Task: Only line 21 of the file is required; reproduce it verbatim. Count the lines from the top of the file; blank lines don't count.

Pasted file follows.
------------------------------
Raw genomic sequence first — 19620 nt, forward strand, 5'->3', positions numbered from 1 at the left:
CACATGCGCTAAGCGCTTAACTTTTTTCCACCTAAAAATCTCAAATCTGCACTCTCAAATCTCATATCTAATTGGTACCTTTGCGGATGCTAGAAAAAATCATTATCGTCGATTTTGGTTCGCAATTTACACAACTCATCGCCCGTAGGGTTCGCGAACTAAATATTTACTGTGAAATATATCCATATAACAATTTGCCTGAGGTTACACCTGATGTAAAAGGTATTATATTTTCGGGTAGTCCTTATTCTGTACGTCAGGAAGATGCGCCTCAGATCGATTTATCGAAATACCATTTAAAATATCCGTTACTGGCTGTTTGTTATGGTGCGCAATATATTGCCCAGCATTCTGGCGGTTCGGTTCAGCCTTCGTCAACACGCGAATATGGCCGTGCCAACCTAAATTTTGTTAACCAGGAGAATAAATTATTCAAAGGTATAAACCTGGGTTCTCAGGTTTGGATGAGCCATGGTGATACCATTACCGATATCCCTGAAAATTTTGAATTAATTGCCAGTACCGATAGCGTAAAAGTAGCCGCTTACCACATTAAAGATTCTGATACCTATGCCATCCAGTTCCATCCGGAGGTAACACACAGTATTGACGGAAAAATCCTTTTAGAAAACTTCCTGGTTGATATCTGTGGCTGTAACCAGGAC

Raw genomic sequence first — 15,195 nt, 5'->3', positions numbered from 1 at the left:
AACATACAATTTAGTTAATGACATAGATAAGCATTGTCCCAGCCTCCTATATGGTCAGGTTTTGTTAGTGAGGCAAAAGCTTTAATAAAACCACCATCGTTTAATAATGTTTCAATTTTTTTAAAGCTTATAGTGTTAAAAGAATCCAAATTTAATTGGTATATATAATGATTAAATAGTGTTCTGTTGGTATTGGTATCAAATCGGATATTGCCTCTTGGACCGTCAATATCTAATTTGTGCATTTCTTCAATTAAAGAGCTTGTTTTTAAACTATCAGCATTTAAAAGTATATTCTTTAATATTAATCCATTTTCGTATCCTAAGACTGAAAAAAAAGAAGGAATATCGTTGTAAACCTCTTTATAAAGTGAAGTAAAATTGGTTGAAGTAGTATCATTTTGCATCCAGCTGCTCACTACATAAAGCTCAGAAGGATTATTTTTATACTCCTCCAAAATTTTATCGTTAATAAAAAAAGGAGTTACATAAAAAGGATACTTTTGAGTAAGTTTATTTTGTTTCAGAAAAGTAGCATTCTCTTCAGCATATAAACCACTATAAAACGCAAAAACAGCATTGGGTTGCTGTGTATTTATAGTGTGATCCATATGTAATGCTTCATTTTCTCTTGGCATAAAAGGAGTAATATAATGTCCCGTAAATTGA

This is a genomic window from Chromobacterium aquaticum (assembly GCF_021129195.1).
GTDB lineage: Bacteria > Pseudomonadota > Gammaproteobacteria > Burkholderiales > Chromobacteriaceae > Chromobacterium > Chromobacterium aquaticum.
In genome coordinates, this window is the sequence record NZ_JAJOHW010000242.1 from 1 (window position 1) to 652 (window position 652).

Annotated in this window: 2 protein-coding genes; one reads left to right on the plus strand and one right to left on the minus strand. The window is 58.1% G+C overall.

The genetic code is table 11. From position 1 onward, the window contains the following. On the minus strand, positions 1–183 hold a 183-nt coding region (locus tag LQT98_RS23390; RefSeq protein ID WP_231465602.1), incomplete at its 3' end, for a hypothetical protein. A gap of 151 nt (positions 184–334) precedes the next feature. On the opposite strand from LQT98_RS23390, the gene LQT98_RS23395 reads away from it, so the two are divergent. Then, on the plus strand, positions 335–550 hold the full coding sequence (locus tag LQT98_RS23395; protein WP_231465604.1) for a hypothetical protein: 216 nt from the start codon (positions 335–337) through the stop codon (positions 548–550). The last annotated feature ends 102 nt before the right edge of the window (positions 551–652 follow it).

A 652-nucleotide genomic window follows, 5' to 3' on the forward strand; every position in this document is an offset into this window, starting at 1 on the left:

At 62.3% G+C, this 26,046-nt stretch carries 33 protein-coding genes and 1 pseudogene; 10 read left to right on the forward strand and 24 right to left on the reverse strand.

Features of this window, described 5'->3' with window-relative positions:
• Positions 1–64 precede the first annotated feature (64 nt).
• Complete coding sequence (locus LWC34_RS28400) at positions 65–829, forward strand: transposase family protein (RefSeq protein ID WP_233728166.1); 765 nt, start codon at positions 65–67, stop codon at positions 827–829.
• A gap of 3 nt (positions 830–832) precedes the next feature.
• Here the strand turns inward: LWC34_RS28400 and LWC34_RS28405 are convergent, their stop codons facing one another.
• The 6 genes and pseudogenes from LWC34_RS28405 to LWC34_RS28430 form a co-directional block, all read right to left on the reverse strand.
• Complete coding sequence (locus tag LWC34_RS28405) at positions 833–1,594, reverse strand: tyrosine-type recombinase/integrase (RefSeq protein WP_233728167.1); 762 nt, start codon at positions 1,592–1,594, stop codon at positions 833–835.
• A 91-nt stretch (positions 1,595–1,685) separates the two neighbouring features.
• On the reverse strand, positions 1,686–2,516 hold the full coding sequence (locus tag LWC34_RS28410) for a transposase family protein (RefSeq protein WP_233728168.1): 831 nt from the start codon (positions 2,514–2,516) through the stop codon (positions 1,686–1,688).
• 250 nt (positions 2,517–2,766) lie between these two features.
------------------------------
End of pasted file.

• 250 nt (positions 2,517–2,766) lie between these two features.